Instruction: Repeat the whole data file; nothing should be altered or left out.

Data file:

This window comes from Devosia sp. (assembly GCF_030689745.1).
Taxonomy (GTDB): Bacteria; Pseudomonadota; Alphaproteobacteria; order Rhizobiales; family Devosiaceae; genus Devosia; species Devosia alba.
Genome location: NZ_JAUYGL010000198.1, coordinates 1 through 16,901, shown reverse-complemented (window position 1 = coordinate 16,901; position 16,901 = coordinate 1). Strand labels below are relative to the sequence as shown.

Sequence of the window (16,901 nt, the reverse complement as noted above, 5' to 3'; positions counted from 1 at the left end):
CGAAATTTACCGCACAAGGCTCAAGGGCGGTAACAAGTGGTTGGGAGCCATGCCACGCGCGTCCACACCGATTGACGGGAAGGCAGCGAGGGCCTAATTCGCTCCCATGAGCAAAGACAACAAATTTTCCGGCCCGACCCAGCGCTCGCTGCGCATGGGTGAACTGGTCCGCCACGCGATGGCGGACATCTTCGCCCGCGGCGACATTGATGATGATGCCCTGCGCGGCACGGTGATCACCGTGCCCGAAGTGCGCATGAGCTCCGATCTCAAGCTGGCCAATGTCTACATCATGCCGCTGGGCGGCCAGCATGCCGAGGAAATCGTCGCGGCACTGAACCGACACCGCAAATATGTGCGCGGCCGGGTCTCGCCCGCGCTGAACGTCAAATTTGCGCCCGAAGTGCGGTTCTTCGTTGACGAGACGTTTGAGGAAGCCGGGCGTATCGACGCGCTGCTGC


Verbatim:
This window comes from Devosia sp. (assembly GCF_030689745.1).
Taxonomy (GTDB): Bacteria; Pseudomonadota; Alphaproteobacteria; order Rhizobiales; family Devosiaceae; genus Devosia; species Devosia alba.
Genome location: NZ_JAUYGL010000198.1, coordinates 1 through 16,901, shown reverse-complemented (window position 1 = coordinate 16,901; position 16,901 = coordinate 1). Strand labels below are relative to the sequence as shown.

Sequence of the window (16,901 nt, the reverse complement as noted above, 5' to 3'; positions counted from 1 at the left end):
CGAAATTTACCGCACAAGGCTCAAGGGCGGTAACAAGTGGTTGGGAGCCATGCCACGCGCGTCCACACCGATTGACGGGAAGGCAGCGAGGGCCTAATTCGCTCCCATGAGCAAAGACAACAAATTTTCCGGCCCGACCCAGCGCTCGCTGCGCATGGGTGAACTGGTCCGCCACGCGATGGCGGACATCTTCGCCCGCGGCGACATTGATGATGATGCCCTGCGCGGCACGGTGATCACCGTGCCCGAAGTGCGCATGAGCTCCGATCTCAAGCTGGCCAATGTCTACATCATGCCGCTGGGCGGCCAGCATGCCGAGGAAATCGTCGCGGCACTGAACCGACACCGCAAATATGTGCGCGGCCGGGTCTCGCCCGCGCTGAACGTCAAATTTGCGCCCGAAGTGCGGTTCTTCGTTGACGAGACGTTTGAGGAAGCCGGGCGTATCGACGCGCTGCTGC